OCTOBER 15, 2018 — Major companies involved in the development of U.S. offshore wind farms need confidence in the availability of proven vessel concepts, as they continue to explore opportunities and justify investment decisions in the growing sector, says Hampshire, U.K., based Chartwell Marine, a pioneer in next generation vessel design involved in the development of the first Crew Transfer Vessels (CTVs) for the U.S. market.
Chartwell says that further collaboration between firms in the supply chain will be essential in ensuring that lessons learnt in design from the mature markets are effectively transposed, and that offshore wind developers and equipment manufacturers have no doubt in the ability of U.S. shipyards and operators to deliver the standard, and volume, of vessel support they need to bring projects to fruition.
Despite the need to create confidence with familiar designs, there is still room for innovation, and substantial opportunities exist for those who can optimize vessels for U.S. market conditions, says Chartwell. In particular, meeting EPA Tier 4 air quality requirements with customized propulsion options, hull and deck designs that stand up to larger Atlantic swells, and the ability to respond to unique development approaches with enhanced logistical support capacity, will be crucial advantages.
“There are a multitude of risks involved in establishing a presence in a new market – particularly for a sector as technologically demanding and complex as offshore wind,” said Andy Page, Managing Director, Chartwell Marine. “So, while major developers and operators have recently given U.S. offshore a huge vote of confidence, their focus is squarely on risk management – and derisking vessel support will be high on the list of prioritie”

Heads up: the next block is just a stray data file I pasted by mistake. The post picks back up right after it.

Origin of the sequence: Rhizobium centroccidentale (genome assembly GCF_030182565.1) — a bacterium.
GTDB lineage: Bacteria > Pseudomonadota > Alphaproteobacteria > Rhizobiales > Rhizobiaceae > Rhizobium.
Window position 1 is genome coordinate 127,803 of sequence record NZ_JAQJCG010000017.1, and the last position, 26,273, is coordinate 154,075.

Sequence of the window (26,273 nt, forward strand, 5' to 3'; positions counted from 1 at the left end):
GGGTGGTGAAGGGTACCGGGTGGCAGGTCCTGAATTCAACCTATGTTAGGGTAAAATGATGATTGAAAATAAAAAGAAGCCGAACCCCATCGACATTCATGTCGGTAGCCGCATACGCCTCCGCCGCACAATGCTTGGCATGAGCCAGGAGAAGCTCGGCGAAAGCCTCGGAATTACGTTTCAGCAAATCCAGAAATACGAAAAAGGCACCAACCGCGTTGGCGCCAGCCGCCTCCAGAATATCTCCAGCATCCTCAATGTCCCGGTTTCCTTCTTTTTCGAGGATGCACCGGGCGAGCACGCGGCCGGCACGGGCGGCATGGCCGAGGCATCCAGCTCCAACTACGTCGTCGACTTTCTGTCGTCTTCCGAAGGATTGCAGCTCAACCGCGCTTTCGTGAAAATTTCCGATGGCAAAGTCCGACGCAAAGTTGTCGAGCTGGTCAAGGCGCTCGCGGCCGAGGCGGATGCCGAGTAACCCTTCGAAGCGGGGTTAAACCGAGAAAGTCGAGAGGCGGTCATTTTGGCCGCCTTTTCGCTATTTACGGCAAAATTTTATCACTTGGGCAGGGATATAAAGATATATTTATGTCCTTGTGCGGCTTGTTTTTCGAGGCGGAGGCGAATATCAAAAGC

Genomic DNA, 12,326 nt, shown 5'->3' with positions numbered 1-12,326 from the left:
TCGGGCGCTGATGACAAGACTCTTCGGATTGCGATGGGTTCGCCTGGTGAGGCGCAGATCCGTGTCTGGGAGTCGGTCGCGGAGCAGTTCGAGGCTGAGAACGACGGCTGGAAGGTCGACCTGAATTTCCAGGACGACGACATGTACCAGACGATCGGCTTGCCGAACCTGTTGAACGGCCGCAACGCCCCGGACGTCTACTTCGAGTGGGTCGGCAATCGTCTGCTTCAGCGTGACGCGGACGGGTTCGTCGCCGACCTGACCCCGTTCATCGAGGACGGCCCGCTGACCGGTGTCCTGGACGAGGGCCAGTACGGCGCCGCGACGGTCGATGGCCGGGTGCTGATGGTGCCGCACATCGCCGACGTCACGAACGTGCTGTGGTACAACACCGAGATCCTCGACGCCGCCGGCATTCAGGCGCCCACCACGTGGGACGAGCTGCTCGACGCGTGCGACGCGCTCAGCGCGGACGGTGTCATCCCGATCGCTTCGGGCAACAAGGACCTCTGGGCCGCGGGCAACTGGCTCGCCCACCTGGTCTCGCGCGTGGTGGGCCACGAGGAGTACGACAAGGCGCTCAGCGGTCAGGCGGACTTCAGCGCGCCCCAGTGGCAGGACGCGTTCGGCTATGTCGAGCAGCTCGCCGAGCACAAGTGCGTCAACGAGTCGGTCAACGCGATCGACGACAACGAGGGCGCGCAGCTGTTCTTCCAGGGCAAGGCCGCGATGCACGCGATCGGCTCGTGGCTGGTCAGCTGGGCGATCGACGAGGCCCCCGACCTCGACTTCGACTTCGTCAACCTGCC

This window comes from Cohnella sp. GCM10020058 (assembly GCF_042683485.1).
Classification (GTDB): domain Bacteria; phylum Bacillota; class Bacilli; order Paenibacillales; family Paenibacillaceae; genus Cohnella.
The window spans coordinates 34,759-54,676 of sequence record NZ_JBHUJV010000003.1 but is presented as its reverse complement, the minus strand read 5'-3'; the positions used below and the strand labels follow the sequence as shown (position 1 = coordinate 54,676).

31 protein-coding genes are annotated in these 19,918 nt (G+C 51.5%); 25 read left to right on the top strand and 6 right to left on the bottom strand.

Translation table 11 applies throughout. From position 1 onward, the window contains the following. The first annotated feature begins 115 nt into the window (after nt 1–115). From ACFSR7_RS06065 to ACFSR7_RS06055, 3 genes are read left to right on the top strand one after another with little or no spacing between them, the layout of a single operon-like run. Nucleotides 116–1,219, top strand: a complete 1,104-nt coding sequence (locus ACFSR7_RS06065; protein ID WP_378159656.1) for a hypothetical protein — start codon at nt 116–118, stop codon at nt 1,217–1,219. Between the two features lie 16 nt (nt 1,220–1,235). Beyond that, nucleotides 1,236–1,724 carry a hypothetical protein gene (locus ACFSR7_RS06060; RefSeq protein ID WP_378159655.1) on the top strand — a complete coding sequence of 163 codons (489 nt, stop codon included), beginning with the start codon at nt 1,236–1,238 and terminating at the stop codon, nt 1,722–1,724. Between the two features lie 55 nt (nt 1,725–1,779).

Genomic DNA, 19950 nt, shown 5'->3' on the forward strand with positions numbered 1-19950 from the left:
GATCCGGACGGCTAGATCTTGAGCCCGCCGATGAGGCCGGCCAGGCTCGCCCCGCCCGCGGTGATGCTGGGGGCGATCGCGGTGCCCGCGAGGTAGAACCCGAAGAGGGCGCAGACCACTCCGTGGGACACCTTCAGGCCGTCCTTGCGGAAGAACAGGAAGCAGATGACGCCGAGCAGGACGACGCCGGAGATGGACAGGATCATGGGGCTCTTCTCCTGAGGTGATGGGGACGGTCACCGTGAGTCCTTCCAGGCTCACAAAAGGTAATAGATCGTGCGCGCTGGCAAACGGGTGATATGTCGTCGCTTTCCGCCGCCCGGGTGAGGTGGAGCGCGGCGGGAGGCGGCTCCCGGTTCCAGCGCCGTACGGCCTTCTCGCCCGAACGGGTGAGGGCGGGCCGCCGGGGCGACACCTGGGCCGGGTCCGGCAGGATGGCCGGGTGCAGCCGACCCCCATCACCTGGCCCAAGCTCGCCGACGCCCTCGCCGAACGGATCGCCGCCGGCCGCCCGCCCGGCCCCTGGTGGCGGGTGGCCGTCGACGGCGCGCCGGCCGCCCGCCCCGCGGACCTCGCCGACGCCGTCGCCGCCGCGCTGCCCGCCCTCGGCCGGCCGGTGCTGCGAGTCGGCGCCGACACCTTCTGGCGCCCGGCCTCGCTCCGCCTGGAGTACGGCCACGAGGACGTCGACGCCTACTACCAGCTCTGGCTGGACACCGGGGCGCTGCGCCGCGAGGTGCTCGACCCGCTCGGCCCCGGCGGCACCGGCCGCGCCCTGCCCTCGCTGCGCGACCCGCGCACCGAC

“Given the influence of the Jones Act on the production and cost of new vessels – plus stringent environmental and operational requirements – there needs to be a really strong business case for investment,” says Page. “The good news is that the U.S. maritime supply chain is well-placed to respond to this – providing it can maintain an ongoing dialogue with offshore wind firms about their specific needs, and demonstrate a capacity to take proven vessel concepts from the European sector, refine them and apply them successfully in U.S. waters.”
Chartwell has recently developed the Chartwell 24, developed off the back of 10 years of data and experience in offshore wind vessel design. It aims to hit a “sweet spot: in vessel size and capability that has been achieved by the most effective vessels currently operating in the European market.
The vessel, which is capable of carrying 24 industrial personnel alongside 3-6 crew, also offersthe largest CTV foredeck in the market, enhancing its cargo capacity. With four engines, the Chartwell 24 also offers options for hybrid propulsion.